A sunny day in Grafton Street, Dublin
On a beautiful, sunny Summer’s day in Dublin in August 2014, I stumbled across a band busking in Grafton Street. I stopped. I filmed. I enjoyed.
I bought the CD.
How often have you done that? Listened to live music on holidays and thought, Yeah, he/she/they were great I want to remember him/her/them when I get home. I’ll buy the CD.
Then you get home. You want to relive that special moment so you play it a couple of times. But it’s not Grafton Street, or a piazza or a South Pacific island and he/she/they don’t sound the same in your car, lounge room or on your iPod. You play it for friends and family but they don’t quite get it and look at you strangely. It’s almost embarrassing. Did you really think they were that good? You start to wonder, what was I thinking? Then you put the CD away. Maybe forget about it until one year you rearrange the furniture and you drag it out and you tell yourself, this was great, and you play it. For a brief moment you’re back on that holiday but just as quickly you’re back in your lounge room and you turn it off. But you won’t part with it; it’s special to you and whoever you shared the moment with. Stick it back in the cupboard.
Of course, it’s fantastic when you’re in the moment. You’re on holidays. Your senses are heightened. You want to remember the ‘moments’ any way you can.
In 1983, during a stint in Rome on the big European trip some of us are lucky to have done in our 20s, my friend and I walked to the Piazza della Repubblica every evening to listen to a band.
The nights were balmy and the music was romantic. And no doubt our feet were sore from traipsing around all day so it was a pleasure to sit, relax, drink some wine and listen to Mario Rovi’s Italian version of Delilah.
I remember pinching myself that I was there, actually in Rome, with all that magnificent history around me. It was special, as Bruce would say.
I bought the cassette.
I may have listened to it once or twice when I got back but it sounded different in Aussie suburbia. For a start there were no piazzas to go and sit in; no surround sound. The cassette got pushed to the back of the record cabinet and life moved on.
As I’m writing this piece I dragged the cassette out and played it on my one and only device that will still play these antiquities. Yes, the memory of those nights in the piazza did return but they are oh so vague now. I do recall our joy in just being there and soaking up the atmosphere but I don’t recall the band, or Mario.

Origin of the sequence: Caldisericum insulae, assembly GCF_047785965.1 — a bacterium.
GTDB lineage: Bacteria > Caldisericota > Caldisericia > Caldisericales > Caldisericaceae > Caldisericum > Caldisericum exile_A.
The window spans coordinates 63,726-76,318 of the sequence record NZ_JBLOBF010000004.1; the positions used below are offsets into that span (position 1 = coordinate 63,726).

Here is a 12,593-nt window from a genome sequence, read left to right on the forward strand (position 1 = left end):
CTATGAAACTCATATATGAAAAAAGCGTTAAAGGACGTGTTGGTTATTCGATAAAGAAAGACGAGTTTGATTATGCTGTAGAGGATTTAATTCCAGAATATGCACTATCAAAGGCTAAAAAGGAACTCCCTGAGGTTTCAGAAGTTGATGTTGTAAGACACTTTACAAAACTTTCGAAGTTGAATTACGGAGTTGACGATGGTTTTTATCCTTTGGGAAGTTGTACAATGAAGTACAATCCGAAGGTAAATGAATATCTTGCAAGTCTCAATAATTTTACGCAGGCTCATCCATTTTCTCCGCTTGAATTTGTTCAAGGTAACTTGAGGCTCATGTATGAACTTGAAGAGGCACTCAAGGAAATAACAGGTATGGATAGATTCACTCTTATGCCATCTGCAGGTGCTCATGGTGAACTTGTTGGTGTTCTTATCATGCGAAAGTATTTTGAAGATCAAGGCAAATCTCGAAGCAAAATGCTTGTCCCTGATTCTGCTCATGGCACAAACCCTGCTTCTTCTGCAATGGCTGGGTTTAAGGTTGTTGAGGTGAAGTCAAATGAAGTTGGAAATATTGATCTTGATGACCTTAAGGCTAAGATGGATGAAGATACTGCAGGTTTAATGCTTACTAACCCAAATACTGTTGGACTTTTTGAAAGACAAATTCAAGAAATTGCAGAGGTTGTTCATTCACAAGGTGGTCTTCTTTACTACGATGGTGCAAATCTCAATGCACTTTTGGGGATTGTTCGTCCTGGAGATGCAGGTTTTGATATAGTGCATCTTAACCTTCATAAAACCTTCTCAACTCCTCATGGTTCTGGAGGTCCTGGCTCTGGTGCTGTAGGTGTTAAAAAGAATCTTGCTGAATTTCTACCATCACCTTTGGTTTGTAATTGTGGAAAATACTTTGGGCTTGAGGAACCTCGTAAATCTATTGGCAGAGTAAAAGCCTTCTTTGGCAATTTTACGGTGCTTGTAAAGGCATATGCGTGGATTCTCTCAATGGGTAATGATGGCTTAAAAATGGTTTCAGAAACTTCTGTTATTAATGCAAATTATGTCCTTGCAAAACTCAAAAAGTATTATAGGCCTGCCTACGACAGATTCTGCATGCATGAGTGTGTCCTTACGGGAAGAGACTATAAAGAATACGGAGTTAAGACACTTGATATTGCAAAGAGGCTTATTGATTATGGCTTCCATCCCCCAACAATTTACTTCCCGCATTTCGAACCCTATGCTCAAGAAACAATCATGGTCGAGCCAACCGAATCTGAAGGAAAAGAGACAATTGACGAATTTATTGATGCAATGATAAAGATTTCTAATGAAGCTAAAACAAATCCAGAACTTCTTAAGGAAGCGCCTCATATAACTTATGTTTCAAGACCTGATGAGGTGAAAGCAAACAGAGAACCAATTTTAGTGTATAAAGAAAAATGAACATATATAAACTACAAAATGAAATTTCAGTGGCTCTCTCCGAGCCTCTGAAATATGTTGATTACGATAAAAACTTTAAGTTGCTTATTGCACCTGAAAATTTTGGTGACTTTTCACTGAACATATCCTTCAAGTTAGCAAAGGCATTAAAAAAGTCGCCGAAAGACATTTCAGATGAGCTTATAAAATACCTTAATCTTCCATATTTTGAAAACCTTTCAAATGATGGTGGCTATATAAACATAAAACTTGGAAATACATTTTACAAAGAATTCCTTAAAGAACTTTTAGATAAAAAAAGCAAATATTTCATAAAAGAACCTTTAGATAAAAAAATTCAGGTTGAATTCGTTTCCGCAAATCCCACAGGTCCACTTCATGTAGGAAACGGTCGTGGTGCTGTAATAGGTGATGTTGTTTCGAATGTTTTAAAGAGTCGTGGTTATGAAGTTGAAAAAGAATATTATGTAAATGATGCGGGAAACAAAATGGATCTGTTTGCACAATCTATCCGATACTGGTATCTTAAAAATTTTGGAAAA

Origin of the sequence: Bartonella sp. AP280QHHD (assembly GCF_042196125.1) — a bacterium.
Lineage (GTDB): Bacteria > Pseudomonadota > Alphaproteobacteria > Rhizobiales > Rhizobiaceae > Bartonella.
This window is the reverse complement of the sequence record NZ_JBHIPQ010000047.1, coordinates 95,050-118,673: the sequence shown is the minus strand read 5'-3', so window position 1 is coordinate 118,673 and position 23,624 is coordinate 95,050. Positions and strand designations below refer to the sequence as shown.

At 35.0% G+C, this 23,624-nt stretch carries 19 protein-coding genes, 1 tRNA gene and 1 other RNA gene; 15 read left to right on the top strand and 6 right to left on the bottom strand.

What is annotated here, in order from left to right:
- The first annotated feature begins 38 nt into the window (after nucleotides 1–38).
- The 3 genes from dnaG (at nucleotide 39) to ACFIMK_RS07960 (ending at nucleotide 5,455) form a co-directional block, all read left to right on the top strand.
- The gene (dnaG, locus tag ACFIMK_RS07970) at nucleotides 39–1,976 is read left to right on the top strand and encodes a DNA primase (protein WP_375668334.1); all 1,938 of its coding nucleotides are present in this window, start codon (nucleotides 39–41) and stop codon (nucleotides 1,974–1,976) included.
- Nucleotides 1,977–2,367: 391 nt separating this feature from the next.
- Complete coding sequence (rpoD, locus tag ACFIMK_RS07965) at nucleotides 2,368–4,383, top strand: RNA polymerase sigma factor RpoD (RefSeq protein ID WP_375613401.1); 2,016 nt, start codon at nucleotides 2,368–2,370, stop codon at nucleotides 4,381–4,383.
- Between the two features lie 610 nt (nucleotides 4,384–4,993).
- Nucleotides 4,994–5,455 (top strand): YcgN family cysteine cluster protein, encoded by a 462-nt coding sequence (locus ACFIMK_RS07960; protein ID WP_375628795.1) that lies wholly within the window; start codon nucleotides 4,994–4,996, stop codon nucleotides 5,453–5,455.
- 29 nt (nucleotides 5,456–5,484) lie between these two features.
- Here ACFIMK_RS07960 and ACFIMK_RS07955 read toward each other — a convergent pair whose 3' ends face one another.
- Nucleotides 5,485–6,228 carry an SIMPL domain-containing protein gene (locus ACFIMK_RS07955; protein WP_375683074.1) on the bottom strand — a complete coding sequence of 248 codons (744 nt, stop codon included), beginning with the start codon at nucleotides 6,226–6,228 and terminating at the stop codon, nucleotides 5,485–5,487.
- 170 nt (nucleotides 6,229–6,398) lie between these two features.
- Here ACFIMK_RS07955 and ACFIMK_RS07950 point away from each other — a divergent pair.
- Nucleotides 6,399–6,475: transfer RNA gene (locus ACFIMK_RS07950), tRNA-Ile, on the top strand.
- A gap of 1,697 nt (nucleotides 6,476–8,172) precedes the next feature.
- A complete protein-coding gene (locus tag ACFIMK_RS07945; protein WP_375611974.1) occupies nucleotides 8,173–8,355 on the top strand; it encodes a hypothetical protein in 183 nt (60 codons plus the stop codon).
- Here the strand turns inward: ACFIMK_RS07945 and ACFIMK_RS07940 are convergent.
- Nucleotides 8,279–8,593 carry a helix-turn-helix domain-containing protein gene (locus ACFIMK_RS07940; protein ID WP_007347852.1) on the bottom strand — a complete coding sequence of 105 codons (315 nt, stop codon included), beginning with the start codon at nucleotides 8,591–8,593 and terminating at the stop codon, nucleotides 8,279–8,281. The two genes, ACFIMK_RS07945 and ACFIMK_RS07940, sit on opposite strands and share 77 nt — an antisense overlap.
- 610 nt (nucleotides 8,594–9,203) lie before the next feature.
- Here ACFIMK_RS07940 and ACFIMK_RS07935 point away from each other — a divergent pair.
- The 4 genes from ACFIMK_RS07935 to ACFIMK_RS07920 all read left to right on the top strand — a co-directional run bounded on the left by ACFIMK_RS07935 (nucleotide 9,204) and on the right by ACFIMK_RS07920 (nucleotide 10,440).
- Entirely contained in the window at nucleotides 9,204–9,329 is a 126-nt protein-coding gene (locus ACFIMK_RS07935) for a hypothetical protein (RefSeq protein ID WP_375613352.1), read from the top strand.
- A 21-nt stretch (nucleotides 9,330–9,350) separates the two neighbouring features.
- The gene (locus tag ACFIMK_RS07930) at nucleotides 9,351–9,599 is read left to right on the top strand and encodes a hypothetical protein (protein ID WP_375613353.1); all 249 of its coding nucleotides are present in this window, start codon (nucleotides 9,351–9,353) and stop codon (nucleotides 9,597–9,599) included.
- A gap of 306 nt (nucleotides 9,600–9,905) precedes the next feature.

From 1979 to 2010, I visited Fiji for holidays seven times. I love the Fijian people; their friendliness, silly humour and their relaxed lifestyle are very endearing qualities. Like most people of the South Pacific they are very musical. The staff of the resorts double as dancers and singers for the tourists’ entertainment each evening. And when the tourists are leaving, a group of staff members will sing them ‘off’ with the good-bye song, Isa Lei.
The song is soulful, melodic and a little melancholy and it always tugs at my heart-strings. My Fijian holidays with my two friends have been the most relaxing I’ve ever known. Days of snorkeling, eating, drinking, sleeping and not much else. But to hear Isa Lei means the dream holiday is over for someone and eventually it’s over for us.
Over the years, my two travelling companions and I, have taken to singing our own versions of Isa Lei; we do the harmonies, the parts and sing the Fijian words we think we hear. However, I don’t think we’ve got past the first chorus before we’ve dissolved into fits of laughter. A few sung words from one of us on the plane home is enough to crack us up again. We can’t quite sing it like the Fijians. So, to remember it…
I bought the cassette.
This music definitely needs the accompaniment of pristine beaches, swaying palms, twinkling blue water and the smell of a lovo cooking. Not, unfortunately, the description of my pocket-size, drought affected courtyard. Consequently, the cassette disappeared into the recesses of the record cabinet along with Mario.
Anyway, back to Ireland.
My solo trip to Ireland was mainly to see the country of my forebears (12 out of my 16 great great grandparents were born there) and if I was lucky, I was going to walk on their land and if I was extra lucky, I was going to meet some distant relatives.
With good fortune and a bit of planning I managed all three…but more of that later….
The band I’d stumbled across in Grafton St was keywest. Their sound was distinctly U2ish. I joined the large circle of admiring fans, casual shoppers, wandering tourists and listened. The music was lively and the musicians were enthusiastic, especially the drummer. I found myself getting caught up in the whole atmosphere; the perfect weather, the joy of happenstance, the joy, just the joy. I was pinching myself again. I felt so lucky to be in good health and just to be there.
So, I bought the CD.
I think I’ve played it twice.
Fortunately, my camera did a pretty good job of recording a ‘glimpse’ of the band which would have been enough to capture the moment but when the herd started buying the CD I couldn’t resist and I followed the herd.
Just click on the arrow in the middle to hear and see Keywest play:
Of course it’s not just the moment in which you hear the music it’s also about what’s gone on that day, the days before, the hour before, how you feel, how you feel in the space. You’re on holidays. Everything’s new. There are those moments you want to capture, stop them and hold them forever.
I’m sure I’ll get caught up in ‘moments’ again on another holiday and I’ll buy the CDs and other momentos that will remind me of being there. It’s almost like proving to yourself as the years go by that, yes, you were there, it really did happen.
Have you had a similar experience?